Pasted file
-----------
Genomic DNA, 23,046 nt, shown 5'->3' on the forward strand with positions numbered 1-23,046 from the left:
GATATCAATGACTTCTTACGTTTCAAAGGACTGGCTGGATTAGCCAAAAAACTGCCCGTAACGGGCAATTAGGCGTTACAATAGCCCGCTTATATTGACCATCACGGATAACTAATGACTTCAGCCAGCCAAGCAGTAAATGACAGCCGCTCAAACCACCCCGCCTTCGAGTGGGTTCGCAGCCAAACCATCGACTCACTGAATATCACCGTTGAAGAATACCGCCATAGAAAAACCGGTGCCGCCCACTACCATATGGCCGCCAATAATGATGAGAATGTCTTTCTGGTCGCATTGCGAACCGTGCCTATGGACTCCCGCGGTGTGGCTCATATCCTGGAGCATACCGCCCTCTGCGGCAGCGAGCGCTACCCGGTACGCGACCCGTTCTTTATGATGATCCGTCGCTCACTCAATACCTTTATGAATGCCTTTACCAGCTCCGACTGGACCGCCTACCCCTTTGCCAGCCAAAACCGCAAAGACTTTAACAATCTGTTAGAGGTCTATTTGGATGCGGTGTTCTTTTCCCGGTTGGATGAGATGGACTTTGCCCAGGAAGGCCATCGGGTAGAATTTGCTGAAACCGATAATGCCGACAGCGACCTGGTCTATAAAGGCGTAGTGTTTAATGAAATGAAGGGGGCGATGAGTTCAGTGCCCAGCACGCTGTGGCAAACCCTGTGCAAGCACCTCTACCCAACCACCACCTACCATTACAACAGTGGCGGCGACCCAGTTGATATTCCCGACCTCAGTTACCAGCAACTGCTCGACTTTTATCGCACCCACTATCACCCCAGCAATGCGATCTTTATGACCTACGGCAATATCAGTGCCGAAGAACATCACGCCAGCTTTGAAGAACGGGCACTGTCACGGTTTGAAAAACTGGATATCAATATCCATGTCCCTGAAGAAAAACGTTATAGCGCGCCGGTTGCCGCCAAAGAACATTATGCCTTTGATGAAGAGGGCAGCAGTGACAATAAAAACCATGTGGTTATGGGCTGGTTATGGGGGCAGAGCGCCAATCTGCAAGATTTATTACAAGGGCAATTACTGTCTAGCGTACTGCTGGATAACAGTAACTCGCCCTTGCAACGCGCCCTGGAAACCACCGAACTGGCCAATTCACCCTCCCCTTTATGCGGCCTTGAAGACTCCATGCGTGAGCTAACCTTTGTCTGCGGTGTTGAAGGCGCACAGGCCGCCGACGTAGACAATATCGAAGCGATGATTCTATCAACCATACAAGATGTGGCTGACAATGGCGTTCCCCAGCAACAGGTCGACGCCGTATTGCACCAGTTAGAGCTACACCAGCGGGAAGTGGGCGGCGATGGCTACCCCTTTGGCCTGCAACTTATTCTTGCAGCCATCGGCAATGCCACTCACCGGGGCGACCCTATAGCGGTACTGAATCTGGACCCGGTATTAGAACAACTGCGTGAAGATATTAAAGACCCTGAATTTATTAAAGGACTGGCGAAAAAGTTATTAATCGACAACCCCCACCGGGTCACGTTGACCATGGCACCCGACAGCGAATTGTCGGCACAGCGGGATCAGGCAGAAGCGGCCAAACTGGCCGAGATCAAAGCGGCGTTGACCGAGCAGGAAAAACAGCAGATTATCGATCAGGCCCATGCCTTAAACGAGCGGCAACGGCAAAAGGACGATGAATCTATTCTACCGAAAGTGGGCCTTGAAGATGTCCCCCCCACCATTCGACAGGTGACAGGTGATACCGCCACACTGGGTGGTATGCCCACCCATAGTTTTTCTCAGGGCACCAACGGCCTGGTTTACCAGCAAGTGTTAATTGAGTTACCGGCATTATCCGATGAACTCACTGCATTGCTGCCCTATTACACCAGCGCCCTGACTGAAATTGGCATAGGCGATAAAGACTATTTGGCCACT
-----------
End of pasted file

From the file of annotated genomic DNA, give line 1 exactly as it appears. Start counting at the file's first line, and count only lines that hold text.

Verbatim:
Genomic DNA, 23,046 nt, shown 5'->3' on the forward strand with positions numbered 1-23,046 from the left: